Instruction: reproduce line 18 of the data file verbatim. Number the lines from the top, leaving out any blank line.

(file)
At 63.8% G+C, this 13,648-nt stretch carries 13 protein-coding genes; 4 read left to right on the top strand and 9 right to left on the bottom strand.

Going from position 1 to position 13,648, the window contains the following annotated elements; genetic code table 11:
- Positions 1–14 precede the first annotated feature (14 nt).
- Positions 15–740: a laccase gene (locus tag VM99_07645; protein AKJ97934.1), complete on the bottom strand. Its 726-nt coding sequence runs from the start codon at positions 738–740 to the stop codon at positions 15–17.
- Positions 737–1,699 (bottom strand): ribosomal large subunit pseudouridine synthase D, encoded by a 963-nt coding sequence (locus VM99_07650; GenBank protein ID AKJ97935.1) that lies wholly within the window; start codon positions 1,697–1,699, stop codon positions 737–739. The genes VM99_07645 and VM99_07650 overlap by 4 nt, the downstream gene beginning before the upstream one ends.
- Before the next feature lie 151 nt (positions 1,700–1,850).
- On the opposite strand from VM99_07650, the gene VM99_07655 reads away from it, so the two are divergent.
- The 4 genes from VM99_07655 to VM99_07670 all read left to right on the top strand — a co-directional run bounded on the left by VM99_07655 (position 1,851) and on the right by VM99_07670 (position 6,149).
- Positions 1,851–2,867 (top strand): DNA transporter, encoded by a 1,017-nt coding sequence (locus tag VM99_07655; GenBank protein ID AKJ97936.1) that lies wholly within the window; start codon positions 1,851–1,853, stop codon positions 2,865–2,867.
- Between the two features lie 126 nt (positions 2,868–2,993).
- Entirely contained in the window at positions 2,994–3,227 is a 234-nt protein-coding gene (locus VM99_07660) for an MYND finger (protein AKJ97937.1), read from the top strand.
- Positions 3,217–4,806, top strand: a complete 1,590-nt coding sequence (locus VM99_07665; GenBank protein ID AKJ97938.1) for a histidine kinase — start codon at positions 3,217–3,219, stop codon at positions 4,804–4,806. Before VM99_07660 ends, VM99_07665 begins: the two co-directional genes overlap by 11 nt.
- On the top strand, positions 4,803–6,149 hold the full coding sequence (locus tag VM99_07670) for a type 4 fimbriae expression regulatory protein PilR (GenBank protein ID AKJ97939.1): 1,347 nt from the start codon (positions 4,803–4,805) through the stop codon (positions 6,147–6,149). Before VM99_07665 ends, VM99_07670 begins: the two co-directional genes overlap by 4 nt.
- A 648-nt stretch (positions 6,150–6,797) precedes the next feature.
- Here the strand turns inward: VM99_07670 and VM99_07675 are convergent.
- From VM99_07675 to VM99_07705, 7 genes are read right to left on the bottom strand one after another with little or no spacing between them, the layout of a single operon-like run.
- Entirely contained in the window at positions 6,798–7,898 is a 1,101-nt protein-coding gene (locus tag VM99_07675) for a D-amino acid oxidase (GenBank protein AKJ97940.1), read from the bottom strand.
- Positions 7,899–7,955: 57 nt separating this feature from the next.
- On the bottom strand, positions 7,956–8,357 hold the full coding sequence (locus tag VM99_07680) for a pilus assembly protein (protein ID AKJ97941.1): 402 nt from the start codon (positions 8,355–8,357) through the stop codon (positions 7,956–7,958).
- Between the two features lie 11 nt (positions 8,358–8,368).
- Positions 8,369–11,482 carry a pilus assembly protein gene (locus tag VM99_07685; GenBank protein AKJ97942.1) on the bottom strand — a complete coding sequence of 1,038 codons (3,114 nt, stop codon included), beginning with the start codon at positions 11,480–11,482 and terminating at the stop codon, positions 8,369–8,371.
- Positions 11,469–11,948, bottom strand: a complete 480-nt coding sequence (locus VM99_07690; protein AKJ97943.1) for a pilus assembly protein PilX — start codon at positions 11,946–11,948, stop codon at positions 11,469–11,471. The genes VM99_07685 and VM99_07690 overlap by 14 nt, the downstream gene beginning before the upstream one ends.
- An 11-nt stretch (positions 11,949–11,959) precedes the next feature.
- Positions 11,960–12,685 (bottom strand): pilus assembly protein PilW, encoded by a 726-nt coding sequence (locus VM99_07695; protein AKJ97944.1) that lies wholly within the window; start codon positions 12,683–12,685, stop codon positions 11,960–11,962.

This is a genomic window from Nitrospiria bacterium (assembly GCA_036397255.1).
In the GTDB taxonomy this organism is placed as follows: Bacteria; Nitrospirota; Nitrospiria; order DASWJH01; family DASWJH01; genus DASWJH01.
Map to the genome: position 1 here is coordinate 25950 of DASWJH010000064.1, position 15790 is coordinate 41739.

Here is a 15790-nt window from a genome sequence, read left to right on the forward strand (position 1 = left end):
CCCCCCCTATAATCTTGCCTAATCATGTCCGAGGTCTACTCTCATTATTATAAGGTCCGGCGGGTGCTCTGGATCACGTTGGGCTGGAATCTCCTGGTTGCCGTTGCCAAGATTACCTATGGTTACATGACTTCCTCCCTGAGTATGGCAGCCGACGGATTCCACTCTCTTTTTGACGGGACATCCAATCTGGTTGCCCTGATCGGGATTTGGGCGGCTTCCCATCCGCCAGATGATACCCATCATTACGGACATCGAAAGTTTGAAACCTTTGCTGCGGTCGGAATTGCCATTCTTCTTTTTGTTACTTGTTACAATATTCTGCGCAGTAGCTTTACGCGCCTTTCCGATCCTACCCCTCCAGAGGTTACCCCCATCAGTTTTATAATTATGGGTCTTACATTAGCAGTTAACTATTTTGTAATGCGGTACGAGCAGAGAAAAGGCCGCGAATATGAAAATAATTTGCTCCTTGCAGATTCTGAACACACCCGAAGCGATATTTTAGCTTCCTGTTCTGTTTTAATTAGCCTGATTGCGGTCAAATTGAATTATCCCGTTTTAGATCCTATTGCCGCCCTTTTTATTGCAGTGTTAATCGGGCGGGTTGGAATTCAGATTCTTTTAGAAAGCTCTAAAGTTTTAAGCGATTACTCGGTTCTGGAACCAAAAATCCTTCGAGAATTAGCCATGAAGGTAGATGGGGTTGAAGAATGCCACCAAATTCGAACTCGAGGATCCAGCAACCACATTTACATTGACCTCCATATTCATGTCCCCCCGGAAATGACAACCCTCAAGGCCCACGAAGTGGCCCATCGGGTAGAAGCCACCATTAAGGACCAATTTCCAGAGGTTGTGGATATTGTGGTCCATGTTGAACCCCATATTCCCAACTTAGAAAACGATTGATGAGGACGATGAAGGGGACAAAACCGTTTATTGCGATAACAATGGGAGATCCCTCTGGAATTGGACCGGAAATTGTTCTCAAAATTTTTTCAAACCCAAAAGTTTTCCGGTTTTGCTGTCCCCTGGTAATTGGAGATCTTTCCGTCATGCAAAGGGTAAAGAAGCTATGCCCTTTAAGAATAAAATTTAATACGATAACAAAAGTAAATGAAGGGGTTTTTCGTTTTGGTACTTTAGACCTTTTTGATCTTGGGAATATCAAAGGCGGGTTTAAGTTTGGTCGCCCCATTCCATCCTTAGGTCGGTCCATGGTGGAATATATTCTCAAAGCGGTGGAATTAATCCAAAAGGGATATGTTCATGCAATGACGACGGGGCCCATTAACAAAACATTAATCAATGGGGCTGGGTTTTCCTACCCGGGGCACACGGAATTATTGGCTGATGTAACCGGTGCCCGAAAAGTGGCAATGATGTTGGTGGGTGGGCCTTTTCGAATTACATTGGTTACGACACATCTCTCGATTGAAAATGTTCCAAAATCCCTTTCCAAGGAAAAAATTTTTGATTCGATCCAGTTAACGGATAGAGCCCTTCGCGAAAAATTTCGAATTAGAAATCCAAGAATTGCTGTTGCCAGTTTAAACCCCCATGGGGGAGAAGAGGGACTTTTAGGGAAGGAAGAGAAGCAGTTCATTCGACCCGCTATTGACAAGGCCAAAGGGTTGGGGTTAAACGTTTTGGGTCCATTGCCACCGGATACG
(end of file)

- Positions 7,899–7,955: 57 nt separating this feature from the next.